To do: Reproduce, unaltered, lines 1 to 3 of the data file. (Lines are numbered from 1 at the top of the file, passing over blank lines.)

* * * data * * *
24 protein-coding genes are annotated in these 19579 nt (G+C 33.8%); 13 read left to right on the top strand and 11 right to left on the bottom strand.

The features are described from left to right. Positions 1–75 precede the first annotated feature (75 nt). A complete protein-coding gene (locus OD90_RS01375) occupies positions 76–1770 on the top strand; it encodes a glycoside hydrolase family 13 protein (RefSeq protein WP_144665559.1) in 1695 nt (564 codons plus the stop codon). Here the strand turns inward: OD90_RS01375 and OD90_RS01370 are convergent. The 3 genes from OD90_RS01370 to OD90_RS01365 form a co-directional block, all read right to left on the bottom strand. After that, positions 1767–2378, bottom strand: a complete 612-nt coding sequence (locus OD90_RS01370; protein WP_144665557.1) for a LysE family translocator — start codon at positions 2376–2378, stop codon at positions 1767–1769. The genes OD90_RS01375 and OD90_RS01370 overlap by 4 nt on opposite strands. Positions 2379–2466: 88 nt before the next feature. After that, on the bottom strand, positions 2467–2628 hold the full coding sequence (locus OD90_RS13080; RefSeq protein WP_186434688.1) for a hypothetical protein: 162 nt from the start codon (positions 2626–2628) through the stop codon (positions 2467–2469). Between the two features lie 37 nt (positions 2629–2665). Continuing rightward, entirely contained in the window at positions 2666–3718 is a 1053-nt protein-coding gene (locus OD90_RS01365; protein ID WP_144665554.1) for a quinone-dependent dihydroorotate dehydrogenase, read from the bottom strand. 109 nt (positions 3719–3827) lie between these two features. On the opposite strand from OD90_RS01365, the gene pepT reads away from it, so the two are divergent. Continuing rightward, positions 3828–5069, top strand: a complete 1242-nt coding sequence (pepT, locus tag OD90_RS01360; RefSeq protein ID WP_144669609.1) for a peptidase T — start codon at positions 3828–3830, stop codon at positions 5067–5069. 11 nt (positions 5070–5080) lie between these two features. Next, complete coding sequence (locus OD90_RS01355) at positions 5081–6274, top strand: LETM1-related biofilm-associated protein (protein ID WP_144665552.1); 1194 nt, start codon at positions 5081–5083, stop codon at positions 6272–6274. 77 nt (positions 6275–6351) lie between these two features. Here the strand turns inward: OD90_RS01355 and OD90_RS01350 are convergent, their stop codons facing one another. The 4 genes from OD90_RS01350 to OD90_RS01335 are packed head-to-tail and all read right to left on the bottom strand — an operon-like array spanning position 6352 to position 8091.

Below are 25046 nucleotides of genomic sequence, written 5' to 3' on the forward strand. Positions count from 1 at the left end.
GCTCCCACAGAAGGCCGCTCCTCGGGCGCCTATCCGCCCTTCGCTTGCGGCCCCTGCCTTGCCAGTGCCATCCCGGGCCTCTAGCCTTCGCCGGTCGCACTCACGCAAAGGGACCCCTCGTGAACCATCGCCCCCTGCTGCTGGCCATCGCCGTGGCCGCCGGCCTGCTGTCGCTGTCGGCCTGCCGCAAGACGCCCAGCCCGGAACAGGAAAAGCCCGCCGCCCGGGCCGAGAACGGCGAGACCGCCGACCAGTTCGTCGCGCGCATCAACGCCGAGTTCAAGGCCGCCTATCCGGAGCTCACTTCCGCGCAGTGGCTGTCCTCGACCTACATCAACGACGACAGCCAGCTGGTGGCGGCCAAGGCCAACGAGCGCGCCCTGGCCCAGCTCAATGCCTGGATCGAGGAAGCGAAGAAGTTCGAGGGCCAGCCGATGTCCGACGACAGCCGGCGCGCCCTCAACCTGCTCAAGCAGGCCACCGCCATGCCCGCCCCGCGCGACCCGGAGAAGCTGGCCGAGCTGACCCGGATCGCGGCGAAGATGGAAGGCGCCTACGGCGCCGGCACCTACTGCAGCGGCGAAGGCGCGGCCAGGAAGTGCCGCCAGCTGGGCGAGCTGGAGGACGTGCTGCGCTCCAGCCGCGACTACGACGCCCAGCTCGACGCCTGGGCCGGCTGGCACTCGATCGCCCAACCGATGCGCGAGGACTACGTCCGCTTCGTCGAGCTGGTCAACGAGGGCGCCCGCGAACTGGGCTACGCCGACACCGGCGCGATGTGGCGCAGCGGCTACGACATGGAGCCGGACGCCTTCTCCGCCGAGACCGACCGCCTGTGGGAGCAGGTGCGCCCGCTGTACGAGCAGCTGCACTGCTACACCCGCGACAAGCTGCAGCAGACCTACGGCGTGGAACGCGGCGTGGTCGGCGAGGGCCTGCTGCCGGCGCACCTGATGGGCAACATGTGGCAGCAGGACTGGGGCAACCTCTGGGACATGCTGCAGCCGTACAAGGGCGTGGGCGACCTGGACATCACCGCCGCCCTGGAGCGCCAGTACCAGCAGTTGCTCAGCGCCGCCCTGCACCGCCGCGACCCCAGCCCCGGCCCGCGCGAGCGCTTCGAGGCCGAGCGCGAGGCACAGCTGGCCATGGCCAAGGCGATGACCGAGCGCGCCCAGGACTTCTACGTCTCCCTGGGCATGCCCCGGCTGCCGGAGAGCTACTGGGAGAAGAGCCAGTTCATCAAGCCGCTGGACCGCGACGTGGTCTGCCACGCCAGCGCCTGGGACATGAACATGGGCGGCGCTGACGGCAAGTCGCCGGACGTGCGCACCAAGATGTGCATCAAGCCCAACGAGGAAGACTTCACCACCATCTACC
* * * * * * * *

24 protein-coding genes are annotated in these 19579 nt (G+C 33.8%); 13 read left to right on the top strand and 11 right to left on the bottom strand.

The features are described from left to right. Positions 1–75 precede the first annotated feature (75 nt). A complete protein-coding gene (locus OD90_RS01375) occupies positions 76–1770 on the top strand; it encodes a glycoside hydrolase family 13 protein (RefSeq protein WP_144665559.1) in 1695 nt (564 codons plus the stop codon). Here the strand turns inward: OD90_RS01375 and OD90_RS01370 are convergent. The 3 genes from OD90_RS01370 to OD90_RS01365 form a co-directional block, all read right to left on the bottom strand. After that, positions 1767–2378, bottom strand: a complete 612-nt coding sequence (locus OD90_RS01370; protein WP_144665557.1) for a LysE family translocator — start codon at positions 2376–2378, stop codon at positions 1767–1769. The genes OD90_RS01375 and OD90_RS01370 overlap by 4 nt on opposite strands. Positions 2379–2466: 88 nt before the next feature. After that, on the bottom strand, positions 2467–2628 hold the full coding sequence (locus OD90_RS13080; RefSeq protein WP_186434688.1) for a hypothetical protein: 162 nt from the start codon (positions 2626–2628) through the stop codon (positions 2467–2469). Between the two features lie 37 nt (positions 2629–2665). Continuing rightward, entirely contained in the window at positions 2666–3718 is a 1053-nt protein-coding gene (locus OD90_RS01365; protein ID WP_144665554.1) for a quinone-dependent dihydroorotate dehydrogenase, read from the bottom strand. 109 nt (positions 3719–3827) lie between these two features. On the opposite strand from OD90_RS01365, the gene pepT reads away from it, so the two are divergent. Continuing rightward, positions 3828–5069, top strand: a complete 1242-nt coding sequence (pepT, locus tag OD90_RS01360; RefSeq protein ID WP_144669609.1) for a peptidase T — start codon at positions 3828–3830, stop codon at positions 5067–5069. 11 nt (positions 5070–5080) lie between these two features. Next, complete coding sequence (locus OD90_RS01355) at positions 5081–6274, top strand: LETM1-related biofilm-associated protein (protein ID WP_144665552.1); 1194 nt, start codon at positions 5081–5083, stop codon at positions 6272–6274. 77 nt (positions 6275–6351) lie between these two features. Here the strand turns inward: OD90_RS01355 and OD90_RS01350 are convergent, their stop codons facing one another. The 4 genes from OD90_RS01350 to OD90_RS01335 are packed head-to-tail and all read right to left on the bottom strand — an operon-like array spanning position 6352 to position 8091.

Below are 25046 nucleotides of genomic sequence, written 5' to 3' on the forward strand. Positions count from 1 at the left end.